Insider trading followers might have noticed that insider trading activity, especially on the buy side, has been quite sluggish in the first trading sessions of 2016. But why would anyone waste time for tracking insider trading behavior? What can one make of this type of activity? Generally, insider buying is perceived as a bullish signal by market participants, and it is believed to show insiders’ confidence in their companies’ future prospects and developments. It should be mentioned that insiders primarily buy shares based on their perceptions about how undervalued or overvalued their company’s stock is (which might not be accurate on some occasions), and it is highly unlikely that they trade on material non-public information (they will get caught by the SEC if they do). Even if insiders had notable non-public information and wanted to capitalize on that knowledge, they would have engaged in complex options strategies that would minimize the risks of being caught rather than investing in equities. Moving on to the underlying purpose of this article, the Insider Monkey team identified three companies that reported noteworthy insider buying in the last two weeks or so. So let’s proceed with the discussion of the insider trading activity observed at those companies and their recent performance.
Most investors can’t outperform the stock market by individually picking stocks because stock returns aren’t evenly distributed. A randomly picked stock has only a 35% to 45% chance (depending on the investment horizon) to outperform the market. There are a few exceptions, one of which is when it comes to purchases made by corporate insiders. Academic research has shown that certain insider purchases historically outperformed the market by an average of seven percentage points per year. This effect is more pronounced in small-cap stocks. Another exception is the small-cap stock picks of hedge funds. Our research has shown that the 15 most popular small-cap stocks among hedge funds outperformed the market by nearly a percentage point per month between 1999 and 2012. We have been forward testing the performance of these stock picks since the end of August 2012 and they have returned 102% over the ensuing 38 months, outperforming the S&P 500 Index by more than 53 percentage points (read more details here). The trick is focusing only on the best small-cap stock picks of funds, not their large-cap stock picks which are extensively covered by analysts and followed by almost everybody.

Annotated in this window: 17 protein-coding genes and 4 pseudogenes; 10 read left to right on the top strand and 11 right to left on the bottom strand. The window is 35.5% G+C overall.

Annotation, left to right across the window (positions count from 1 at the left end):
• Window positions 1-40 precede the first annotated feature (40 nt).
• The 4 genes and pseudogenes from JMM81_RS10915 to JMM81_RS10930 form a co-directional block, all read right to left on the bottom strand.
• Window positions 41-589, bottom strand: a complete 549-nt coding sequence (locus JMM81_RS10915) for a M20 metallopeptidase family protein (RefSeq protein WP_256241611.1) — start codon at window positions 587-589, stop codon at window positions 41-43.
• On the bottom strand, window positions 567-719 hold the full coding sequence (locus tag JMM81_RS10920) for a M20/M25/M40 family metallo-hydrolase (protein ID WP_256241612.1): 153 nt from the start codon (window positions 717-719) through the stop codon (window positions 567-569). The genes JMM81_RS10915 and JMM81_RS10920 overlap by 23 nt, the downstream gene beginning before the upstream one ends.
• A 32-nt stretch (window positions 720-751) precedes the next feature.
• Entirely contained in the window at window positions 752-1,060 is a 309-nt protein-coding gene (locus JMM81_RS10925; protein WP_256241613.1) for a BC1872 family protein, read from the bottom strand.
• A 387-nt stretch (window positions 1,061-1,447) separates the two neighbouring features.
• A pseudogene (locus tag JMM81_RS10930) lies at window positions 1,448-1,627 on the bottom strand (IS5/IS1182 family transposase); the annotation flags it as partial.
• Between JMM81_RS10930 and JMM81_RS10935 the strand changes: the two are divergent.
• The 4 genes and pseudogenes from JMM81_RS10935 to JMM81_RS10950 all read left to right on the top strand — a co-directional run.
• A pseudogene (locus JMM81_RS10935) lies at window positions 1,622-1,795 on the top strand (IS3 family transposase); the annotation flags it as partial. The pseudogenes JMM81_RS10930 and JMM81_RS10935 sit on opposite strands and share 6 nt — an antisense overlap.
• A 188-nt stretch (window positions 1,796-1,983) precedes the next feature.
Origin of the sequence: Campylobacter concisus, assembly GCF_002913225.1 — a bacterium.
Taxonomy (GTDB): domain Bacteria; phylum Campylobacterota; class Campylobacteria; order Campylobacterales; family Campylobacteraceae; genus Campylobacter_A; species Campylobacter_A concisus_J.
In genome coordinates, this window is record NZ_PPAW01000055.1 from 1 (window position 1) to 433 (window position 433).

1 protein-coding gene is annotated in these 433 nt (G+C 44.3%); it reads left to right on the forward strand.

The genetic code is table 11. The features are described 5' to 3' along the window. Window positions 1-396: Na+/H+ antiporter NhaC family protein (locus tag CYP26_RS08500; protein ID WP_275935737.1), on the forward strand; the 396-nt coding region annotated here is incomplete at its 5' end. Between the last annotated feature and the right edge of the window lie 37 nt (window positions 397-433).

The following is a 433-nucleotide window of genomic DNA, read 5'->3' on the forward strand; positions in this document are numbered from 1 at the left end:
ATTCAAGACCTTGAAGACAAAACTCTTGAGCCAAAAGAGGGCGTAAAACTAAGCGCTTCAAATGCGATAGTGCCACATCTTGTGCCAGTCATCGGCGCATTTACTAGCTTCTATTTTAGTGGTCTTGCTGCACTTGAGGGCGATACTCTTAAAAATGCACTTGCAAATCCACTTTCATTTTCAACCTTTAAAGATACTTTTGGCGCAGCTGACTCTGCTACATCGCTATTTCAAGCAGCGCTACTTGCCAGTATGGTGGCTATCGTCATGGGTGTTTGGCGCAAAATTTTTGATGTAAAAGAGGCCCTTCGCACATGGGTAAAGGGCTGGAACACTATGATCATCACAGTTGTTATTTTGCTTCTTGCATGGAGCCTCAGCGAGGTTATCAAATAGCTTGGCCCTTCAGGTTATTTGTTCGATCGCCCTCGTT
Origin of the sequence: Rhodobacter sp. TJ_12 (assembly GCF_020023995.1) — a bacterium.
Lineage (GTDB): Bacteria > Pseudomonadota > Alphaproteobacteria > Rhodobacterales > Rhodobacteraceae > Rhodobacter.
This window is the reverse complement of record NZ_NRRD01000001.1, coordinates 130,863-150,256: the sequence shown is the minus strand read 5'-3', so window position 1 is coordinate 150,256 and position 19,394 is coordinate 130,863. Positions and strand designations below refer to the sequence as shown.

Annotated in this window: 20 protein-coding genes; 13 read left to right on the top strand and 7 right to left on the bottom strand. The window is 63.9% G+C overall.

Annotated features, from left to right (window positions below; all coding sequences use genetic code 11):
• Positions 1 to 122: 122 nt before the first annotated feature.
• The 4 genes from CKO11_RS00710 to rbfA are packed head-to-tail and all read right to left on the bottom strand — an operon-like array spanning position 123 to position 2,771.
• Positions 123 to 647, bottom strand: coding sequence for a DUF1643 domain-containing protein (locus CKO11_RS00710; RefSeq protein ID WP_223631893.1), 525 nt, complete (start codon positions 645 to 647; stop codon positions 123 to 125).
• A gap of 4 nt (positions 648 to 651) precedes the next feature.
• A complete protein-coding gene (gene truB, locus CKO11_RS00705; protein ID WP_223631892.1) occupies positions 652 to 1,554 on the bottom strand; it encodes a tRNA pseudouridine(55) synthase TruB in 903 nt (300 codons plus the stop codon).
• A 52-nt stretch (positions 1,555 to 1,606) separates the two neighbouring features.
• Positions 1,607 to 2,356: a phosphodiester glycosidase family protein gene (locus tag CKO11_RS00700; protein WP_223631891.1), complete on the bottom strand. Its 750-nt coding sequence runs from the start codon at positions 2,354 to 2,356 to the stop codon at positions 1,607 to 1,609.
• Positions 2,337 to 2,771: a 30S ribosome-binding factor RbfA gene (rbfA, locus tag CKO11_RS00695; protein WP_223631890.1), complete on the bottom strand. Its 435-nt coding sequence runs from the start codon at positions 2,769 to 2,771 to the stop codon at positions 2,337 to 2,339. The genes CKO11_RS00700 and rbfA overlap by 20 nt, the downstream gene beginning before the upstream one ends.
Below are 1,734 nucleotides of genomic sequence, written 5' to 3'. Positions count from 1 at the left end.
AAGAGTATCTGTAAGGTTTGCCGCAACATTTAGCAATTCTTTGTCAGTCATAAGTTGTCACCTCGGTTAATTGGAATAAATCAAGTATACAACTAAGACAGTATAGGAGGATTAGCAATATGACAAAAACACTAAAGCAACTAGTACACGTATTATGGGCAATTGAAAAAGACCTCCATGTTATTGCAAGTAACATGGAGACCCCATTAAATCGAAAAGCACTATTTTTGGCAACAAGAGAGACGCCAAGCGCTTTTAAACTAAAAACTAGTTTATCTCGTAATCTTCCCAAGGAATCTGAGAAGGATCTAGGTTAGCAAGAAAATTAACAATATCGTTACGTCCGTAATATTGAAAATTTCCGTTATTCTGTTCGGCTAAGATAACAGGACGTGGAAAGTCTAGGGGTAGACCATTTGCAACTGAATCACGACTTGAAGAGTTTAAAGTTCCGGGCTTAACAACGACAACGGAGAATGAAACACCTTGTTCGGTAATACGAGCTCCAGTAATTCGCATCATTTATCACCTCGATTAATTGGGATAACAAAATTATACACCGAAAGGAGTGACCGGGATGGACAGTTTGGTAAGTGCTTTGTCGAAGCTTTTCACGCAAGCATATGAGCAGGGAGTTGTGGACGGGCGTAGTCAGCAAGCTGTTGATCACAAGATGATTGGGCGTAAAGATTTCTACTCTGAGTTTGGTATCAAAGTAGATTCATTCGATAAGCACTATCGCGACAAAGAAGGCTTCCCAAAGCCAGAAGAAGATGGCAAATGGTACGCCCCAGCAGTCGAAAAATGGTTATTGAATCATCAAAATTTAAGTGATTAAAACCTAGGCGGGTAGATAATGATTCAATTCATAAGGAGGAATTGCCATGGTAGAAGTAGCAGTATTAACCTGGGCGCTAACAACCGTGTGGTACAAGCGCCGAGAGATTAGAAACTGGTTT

Let’s begin our discussion by examining the insider trading behavior witnessed at Layne Christensen Company (NASDAQ:LAYN). Director Nelson J. Obus, who is also the co-founder of Wynnefield Capital, snapped up 230,895 shares last week at prices that ranged from $4.94 to $5.23 per share, boosting his overall holding to 623,553 shares. Only 14,638 of these shares are held directly by Nelson Obus, while the remaining shares are held indirectly through the Wynnefield Entities. The shares of this global water management, construction and drilling company have declined 44% over the past year, but the stock has embarked on a steady uptrend since mid-December. The company’s revenues for the nine months that ended October 31 totaled $523.8 million, down $18.1 million or 3.3% year-over-year. Layne Christensen Company (NASDAQ:LAYN) has been conducting a review of its global operations and has also been undertaking cost cutting efforts so as to improve efficiency. In mid-2015, the company initiated a plan to exit its operations in Africa, as a result of the sustained decline in the minerals market. It remains to see whether the management’s cost cutting efforts and review of its operations will enable the company to achieve a much-needed turnaround. The number of hedge funds from our database with positions in the company declined to nine from 16 during the third quarter. Peter Schliemann’s Rutabaga Capital Management reported owning 2.18 million shares in Layne Christensen Company (NASDAQ:LAYN) through the latest round of 13Fs.